The ability to maintain an audit trail
Have you ever been in a situation where you were asked who approved a particular change, and you had to go scrolling back through hundreds of emails, trying to find the right thread?
Not only is it time-consuming, but there’s a huge risk that the approval email can go missing or be deleted accidentally. Plus what if the approval email was only sent to one person, and that person is out sick, on vacation, or working in another job? Then you’d have to rely on IT to try to dredge through old records for it.
With proofing and approval in your software, all your feedback, comments, and approvals are tracked and stored in one centralized location. Which means that anyone with proper security can access them at any time. In other words, your stakeholders won’t even have to ask you the question anymore. They can go see for themselves who approved what changes.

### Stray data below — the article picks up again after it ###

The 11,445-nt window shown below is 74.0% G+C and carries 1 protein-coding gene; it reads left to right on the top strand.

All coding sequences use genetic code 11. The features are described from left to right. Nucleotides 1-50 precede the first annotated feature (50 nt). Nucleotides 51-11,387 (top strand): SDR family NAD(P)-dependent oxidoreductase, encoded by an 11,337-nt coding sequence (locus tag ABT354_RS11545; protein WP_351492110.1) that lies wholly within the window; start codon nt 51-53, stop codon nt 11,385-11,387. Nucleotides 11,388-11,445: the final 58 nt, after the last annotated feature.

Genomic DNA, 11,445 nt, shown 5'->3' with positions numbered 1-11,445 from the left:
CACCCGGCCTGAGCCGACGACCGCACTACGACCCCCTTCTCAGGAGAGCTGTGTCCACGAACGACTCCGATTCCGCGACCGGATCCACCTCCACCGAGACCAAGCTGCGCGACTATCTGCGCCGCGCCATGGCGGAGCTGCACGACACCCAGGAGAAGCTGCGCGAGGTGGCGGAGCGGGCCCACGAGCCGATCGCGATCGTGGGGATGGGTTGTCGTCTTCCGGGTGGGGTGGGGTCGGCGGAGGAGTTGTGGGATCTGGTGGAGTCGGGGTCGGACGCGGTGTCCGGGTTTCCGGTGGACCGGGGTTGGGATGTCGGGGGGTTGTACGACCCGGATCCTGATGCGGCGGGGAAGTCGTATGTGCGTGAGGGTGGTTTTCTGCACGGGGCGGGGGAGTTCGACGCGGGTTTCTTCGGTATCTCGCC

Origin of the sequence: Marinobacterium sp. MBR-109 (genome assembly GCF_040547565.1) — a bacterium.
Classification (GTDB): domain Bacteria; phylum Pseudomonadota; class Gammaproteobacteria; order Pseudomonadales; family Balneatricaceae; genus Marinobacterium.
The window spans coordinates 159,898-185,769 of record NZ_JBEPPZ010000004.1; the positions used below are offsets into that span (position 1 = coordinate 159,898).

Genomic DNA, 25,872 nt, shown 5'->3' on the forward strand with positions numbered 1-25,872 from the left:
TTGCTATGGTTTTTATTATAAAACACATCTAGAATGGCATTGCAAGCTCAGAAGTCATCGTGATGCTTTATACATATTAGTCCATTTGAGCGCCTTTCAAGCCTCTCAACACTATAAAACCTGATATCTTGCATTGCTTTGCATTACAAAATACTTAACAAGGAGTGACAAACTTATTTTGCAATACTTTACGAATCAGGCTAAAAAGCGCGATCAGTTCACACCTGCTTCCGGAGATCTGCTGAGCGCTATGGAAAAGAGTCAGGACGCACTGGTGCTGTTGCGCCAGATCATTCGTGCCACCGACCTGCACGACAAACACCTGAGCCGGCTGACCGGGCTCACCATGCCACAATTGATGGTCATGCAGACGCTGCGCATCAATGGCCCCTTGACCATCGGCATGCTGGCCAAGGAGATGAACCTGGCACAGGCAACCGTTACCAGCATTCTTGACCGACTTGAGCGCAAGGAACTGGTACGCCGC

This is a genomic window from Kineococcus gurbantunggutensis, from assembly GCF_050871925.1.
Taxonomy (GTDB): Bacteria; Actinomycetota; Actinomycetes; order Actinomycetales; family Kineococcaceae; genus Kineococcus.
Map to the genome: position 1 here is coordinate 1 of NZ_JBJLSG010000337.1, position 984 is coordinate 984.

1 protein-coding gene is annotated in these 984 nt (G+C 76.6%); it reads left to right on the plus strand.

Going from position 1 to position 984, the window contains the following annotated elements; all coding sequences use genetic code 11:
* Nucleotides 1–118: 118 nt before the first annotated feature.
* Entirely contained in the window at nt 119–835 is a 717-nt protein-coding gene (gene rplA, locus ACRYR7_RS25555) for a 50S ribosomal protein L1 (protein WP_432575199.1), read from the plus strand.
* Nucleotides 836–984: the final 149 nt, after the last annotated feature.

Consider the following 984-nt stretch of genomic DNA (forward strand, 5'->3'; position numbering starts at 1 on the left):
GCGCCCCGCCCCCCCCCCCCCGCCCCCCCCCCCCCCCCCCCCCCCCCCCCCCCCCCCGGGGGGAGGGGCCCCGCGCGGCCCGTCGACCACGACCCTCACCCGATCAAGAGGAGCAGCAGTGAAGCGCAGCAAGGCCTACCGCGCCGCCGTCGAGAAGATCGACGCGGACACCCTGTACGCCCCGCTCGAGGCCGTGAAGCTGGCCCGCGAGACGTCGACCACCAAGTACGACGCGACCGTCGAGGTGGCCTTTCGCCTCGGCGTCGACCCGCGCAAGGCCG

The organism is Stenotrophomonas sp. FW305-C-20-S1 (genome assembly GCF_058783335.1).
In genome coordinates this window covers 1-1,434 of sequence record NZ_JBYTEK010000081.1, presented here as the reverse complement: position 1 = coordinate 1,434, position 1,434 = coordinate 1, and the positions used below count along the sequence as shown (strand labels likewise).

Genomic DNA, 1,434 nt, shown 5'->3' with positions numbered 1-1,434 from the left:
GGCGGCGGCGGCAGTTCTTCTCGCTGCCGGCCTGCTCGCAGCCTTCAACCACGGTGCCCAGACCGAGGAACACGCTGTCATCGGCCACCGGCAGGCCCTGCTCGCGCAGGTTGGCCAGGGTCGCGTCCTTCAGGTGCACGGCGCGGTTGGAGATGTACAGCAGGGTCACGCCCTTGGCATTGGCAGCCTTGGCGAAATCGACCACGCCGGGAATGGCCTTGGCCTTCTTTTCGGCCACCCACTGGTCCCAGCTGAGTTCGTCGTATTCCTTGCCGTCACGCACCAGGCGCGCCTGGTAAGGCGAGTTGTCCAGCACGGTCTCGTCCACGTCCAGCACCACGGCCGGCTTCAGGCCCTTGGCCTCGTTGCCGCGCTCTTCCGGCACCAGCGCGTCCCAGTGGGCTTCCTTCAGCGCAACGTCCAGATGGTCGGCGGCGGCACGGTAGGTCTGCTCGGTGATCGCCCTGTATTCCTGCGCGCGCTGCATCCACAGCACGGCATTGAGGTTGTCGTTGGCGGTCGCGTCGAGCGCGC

Greater efficiency for creators, reviewers, and approvers
With markup tools right in your project management software, you can seamlessly connect your creators, editors, and approvers in one location. This means less duplication of files, a clearer history of changes, better versioning control, and more efficient storage.
According to a McKinsey report, employees spend almost 2 hours every day searching for and gathering information. Which means that having a single source of truth saves everyone time.
Plus reviewers can make comments directly in the file as they’re reviewing it. Not only does this save them time, but it means that creators can more easily see exactly what needs to be changed.
By using arrows, free draw, or rectangles, reviewers can give more accurate feedback on images and videos. They can also highlight specific lines of text on PDF documents, so everyone knows exactly what needs to be amended.
Everyone can also view all of the change requests and comments left by others. So you never again have to deal with someone asking you to change an aspect of a file, right after someone else just asked you to make it the way it currently looks. This visibility means shorter review cycles and less duplication or conflicting feedback.
Not only can your team review and suggest changes for files, but they can also do it for project tasks. So if a task is unclear or seems to be missing a key component, people can review and revise it right within your software.